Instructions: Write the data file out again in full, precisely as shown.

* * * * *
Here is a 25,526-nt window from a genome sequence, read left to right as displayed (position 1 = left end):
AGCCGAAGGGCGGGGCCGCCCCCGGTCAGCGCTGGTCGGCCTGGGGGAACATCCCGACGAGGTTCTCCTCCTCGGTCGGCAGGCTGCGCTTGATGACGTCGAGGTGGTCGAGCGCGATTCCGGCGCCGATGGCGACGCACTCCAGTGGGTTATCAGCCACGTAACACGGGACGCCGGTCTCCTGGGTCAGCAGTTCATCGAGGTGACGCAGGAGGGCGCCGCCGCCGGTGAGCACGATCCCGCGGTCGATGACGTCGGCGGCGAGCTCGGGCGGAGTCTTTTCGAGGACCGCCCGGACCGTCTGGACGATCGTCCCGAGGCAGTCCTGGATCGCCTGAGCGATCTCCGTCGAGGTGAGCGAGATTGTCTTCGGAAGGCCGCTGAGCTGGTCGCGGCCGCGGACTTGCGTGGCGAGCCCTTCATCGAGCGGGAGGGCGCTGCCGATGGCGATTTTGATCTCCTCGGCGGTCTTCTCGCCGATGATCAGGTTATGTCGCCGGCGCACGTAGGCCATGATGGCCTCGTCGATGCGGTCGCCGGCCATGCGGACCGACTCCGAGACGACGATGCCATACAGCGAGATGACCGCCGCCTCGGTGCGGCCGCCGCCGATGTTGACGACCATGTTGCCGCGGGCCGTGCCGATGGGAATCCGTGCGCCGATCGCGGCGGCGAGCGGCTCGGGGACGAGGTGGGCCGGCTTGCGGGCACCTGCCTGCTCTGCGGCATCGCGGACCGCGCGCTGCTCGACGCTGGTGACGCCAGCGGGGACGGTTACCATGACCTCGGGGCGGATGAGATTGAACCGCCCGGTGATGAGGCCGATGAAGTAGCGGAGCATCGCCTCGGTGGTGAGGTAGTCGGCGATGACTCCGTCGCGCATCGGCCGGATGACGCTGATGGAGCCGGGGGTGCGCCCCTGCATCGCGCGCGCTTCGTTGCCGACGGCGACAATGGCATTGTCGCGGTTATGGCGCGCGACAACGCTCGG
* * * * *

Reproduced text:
Here is a 25,526-nt window from a genome sequence, read left to right as displayed (position 1 = left end):
AGCCGAAGGGCGGGGCCGCCCCCGGTCAGCGCTGGTCGGCCTGGGGGAACATCCCGACGAGGTTCTCCTCCTCGGTCGGCAGGCTGCGCTTGATGACGTCGAGGTGGTCGAGCGCGATTCCGGCGCCGATGGCGACGCACTCCAGTGGGTTATCAGCCACGTAACACGGGACGCCGGTCTCCTGGGTCAGCAGTTCATCGAGGTGACGCAGGAGGGCGCCGCCGCCGGTGAGCACGATCCCGCGGTCGATGACGTCGGCGGCGAGCTCGGGCGGAGTCTTTTCGAGGACCGCCCGGACCGTCTGGACGATCGTCCCGAGGCAGTCCTGGATCGCCTGAGCGATCTCCGTCGAGGTGAGCGAGATTGTCTTCGGAAGGCCGCTGAGCTGGTCGCGGCCGCGGACTTGCGTGGCGAGCCCTTCATCGAGCGGGAGGGCGCTGCCGATGGCGATTTTGATCTCCTCGGCGGTCTTCTCGCCGATGATCAGGTTATGTCGCCGGCGCACGTAGGCCATGATGGCCTCGTCGATGCGGTCGCCGGCCATGCGGACCGACTCCGAGACGACGATGCCATACAGCGAGATGACCGCCGCCTCGGTGCGGCCGCCGCCGATGTTGACGACCATGTTGCCGCGGGCCGTGCCGATGGGAATCCGTGCGCCGATCGCGGCGGCGAGCGGCTCGGGGACGAGGTGGGCCGGCTTGCGGGCACCTGCCTGCTCTGCGGCATCGCGGACCGCGCGCTGCTCGACGCTGGTGACGCCAGCGGGGACGGTTACCATGACCTCGGGGCGGATGAGATTGAACCGCCCGGTGATGAGGCCGATGAAGTAGCGGAGCATCGCCTCGGTGGTGAGGTAGTCGGCGATGACTCCGTCGCGCATCGGCCGGATGACGCTGATGGAGCCGGGGGTGCGCCCCTGCATCGCGCGCGCTTCGTTGCCGACGGCGACAATGGCATTGTCGCGGTTATGGCGCGCGACAACGCTCGG